A state lawmaker used an East Bay example today to illustrate his request an investigation into whether the State Lands Commission has failed to collect fair market value in rent for publicly-owned lands held in trust, even during the height of the real-estate boom.
“The State Lands Commission, effectively the state’s landlord for publicly-owned properties, may have been shortchanging California taxpayers for decades by charging tenants rock-bottom rent for prime properties, even during the height of the real estate boom,” Cogdill, who chairs the Senate Select Committee on Surplus Property, said in a news release.
A 1984 state audit recommended that the Commission change how it collects rent and appraises properties, yet there has been no follow-up to verify that those changes were made, he said.
As an example he cited USS-POSCO, a steel company that continued to occupy 490 acres of state-owned land in Pittsburg for 12 years after the lease expired. The property originally was leased at $235,137 per year, but the Commission only collected a total of $66,784 in back rent during the 12 year period even as California’s land prices peaked.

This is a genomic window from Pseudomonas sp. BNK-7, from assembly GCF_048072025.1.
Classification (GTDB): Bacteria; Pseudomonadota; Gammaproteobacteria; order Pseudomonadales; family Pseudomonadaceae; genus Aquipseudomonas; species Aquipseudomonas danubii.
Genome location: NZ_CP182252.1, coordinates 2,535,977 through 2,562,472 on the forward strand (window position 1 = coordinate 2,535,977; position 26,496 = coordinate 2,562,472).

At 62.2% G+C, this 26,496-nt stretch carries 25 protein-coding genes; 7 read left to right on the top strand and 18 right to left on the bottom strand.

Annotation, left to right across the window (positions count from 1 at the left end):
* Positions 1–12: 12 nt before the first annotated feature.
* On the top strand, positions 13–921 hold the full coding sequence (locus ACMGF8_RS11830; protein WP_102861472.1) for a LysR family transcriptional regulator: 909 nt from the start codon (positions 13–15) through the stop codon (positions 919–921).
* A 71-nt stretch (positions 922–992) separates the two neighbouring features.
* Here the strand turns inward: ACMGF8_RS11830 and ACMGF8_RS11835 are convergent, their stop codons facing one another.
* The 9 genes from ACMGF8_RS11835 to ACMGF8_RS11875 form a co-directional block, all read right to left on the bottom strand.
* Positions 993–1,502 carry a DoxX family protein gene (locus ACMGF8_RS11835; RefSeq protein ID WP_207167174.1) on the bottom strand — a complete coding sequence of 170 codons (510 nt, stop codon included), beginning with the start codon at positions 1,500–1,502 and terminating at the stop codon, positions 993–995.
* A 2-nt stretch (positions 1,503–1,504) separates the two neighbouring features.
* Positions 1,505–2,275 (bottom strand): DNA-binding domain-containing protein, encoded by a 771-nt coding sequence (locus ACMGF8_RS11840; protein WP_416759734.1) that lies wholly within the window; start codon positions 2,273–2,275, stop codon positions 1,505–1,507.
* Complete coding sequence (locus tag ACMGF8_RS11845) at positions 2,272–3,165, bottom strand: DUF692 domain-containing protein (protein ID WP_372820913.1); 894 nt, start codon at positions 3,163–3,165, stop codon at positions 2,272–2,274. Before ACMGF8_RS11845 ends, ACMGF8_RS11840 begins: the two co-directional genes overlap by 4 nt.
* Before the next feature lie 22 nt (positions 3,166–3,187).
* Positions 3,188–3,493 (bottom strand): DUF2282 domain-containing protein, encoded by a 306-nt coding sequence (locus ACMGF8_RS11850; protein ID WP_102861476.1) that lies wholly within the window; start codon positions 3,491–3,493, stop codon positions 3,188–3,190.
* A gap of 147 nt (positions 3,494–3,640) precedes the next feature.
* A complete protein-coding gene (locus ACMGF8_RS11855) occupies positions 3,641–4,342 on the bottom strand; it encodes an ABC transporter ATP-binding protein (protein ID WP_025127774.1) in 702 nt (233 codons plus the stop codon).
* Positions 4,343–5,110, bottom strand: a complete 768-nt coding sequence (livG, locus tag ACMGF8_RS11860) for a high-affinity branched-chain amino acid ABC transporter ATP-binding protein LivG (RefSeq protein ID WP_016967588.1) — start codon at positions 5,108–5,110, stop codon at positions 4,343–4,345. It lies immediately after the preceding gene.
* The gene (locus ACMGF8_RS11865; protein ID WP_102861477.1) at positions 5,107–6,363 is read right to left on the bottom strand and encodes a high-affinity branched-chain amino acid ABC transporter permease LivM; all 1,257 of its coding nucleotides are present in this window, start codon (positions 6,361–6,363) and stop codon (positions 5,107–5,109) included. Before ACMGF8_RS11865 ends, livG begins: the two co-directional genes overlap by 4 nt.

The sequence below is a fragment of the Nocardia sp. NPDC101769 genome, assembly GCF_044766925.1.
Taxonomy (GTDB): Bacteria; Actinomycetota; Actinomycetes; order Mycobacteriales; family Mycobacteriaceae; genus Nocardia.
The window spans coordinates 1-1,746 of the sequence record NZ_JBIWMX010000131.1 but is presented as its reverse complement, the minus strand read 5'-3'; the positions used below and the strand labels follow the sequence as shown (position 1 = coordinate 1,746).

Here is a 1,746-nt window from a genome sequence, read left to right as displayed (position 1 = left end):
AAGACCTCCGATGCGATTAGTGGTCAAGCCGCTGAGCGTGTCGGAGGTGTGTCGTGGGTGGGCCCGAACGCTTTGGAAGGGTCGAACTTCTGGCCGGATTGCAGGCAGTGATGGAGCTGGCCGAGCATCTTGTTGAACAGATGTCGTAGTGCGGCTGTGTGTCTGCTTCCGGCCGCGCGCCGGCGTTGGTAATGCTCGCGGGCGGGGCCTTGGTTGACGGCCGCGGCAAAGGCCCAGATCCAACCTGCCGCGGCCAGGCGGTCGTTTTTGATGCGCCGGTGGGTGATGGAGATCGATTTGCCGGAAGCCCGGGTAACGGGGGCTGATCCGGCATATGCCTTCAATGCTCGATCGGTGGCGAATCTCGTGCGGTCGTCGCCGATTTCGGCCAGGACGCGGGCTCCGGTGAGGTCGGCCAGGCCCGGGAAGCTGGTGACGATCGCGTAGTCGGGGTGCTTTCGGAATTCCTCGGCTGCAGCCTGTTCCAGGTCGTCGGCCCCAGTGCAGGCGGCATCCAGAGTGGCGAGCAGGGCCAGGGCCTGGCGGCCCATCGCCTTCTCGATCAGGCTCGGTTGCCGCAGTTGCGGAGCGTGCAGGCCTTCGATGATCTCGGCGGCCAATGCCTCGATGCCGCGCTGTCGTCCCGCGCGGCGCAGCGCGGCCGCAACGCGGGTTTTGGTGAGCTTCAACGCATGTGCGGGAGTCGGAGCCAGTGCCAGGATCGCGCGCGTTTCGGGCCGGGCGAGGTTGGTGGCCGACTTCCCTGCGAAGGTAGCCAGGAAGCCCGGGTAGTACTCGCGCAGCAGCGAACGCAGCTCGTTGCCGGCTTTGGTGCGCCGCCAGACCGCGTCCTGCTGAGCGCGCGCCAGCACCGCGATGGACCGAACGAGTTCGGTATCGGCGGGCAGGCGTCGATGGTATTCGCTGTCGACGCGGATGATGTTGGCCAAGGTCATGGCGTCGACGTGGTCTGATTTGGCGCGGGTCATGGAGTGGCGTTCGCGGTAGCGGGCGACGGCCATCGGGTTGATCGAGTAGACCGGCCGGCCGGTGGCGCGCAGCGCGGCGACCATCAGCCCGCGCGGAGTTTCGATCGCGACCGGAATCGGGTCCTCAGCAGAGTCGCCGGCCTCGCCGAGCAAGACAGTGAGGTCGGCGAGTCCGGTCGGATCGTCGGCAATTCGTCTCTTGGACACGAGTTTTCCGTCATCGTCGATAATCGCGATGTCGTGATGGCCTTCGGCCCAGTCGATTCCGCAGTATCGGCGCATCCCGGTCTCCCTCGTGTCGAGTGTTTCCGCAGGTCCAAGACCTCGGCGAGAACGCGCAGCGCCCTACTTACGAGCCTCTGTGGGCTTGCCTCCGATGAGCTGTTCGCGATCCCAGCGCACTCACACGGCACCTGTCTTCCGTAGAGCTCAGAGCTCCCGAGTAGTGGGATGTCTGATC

Cogdill, who formerly owned a real-estate appraisal business, also says a formula the Commission uses to calculate lease rates hasn’t been updated since 1980.
“Considering these are just a few examples of mismanagement out of the 4.5 million acres of public land managed by the State Lands Commission, potentially millions in taxpayer dollars have been lost,” he said. “Ensuring the state collects fair market value in rent for our taxpayer-owned properties plays a vital and timely role in easing our state’s continued budget crisis.”
The Joint Legislative Audit Committee will vote at its Aug. 4 hearing on whether to approve Cogdill’s audit request.